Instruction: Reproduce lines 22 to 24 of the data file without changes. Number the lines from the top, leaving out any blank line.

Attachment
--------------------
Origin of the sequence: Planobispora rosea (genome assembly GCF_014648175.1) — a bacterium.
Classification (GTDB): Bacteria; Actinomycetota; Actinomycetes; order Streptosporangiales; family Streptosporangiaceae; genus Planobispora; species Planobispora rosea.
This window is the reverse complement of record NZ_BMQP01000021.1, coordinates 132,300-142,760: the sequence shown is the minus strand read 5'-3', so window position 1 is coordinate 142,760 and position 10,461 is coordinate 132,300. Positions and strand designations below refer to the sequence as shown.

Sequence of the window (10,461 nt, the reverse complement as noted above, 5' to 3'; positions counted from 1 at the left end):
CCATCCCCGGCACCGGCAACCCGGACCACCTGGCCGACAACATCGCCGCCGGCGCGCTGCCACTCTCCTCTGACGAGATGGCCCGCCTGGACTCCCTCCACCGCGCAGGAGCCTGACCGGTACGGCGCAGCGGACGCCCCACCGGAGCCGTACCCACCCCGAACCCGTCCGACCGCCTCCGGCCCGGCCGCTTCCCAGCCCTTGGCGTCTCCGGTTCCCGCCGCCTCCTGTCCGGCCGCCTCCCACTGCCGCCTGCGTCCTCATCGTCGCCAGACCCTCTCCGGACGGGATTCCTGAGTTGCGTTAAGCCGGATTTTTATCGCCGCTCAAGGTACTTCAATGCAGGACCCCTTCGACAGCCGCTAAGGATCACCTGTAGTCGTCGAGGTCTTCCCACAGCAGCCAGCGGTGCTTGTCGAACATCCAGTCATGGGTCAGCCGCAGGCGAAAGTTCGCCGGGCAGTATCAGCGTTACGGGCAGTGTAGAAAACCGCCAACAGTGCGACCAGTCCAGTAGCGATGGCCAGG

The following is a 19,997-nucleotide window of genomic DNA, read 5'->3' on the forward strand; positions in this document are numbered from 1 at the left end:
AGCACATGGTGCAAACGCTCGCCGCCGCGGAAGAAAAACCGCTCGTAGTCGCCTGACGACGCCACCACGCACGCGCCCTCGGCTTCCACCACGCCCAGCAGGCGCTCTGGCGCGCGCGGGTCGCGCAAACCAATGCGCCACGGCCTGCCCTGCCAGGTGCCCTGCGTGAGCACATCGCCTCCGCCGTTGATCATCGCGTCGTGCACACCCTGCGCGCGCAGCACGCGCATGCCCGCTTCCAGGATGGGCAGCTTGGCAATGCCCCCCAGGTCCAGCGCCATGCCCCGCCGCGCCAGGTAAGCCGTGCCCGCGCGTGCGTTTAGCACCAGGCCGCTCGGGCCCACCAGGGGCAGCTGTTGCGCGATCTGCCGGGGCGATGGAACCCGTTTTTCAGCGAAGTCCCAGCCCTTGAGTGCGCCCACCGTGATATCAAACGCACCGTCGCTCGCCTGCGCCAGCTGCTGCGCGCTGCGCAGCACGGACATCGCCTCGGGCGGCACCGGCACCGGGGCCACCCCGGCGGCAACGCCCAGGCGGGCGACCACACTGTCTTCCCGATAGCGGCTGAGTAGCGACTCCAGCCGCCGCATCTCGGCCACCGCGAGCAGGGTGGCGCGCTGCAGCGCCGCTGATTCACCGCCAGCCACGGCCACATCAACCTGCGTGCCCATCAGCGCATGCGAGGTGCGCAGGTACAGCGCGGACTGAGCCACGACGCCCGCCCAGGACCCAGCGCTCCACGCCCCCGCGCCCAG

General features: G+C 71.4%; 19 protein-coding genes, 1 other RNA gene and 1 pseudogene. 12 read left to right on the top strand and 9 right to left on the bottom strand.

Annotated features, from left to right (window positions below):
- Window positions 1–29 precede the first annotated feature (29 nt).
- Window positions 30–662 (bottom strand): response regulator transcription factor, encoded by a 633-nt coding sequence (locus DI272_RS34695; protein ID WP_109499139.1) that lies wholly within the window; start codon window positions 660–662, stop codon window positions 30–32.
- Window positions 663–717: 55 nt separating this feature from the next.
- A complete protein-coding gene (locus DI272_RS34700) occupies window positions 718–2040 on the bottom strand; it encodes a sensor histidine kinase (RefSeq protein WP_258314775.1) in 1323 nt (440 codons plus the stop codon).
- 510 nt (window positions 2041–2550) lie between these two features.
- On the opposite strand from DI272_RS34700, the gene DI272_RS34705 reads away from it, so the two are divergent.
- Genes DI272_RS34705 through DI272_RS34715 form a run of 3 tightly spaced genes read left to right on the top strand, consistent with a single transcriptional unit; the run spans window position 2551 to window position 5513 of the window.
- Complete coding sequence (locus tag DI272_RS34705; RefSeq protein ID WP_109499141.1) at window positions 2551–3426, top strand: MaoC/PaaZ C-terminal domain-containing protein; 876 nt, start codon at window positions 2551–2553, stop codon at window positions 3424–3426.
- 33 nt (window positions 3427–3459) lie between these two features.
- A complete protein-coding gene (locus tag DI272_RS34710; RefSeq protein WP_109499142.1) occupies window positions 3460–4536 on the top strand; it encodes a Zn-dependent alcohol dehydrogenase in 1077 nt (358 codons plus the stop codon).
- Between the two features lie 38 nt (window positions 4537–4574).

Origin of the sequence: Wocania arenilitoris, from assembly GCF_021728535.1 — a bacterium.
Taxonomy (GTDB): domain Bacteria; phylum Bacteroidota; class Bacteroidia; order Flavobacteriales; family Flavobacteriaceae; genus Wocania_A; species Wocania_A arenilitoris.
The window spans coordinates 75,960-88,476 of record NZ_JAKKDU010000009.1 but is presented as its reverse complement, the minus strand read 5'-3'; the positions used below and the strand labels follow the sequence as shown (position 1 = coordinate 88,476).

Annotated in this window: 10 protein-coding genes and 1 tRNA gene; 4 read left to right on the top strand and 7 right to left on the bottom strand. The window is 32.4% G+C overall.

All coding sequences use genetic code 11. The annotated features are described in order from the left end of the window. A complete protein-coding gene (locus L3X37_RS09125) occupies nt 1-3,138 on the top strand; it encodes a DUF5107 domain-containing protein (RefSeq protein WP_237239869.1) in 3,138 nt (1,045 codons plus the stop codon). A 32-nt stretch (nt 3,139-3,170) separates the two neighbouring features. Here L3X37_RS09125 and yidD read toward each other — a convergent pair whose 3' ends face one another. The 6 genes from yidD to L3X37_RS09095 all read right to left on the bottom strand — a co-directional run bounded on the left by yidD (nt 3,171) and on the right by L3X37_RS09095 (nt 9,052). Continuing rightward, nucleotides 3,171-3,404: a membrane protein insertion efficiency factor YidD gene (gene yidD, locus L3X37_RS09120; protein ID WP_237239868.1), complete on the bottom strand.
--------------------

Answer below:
Taxonomy (GTDB): domain Bacteria; phylum Bacteroidota; class Bacteroidia; order Flavobacteriales; family Flavobacteriaceae; genus Wocania_A; species Wocania_A arenilitoris.
The window spans coordinates 75,960-88,476 of record NZ_JAKKDU010000009.1 but is presented as its reverse complement, the minus strand read 5'-3'; the positions used below and the strand labels follow the sequence as shown (position 1 = coordinate 88,476).

Annotated in this window: 10 protein-coding genes and 1 tRNA gene; 4 read left to right on the top strand and 7 right to left on the bottom strand. The window is 32.4% G+C overall.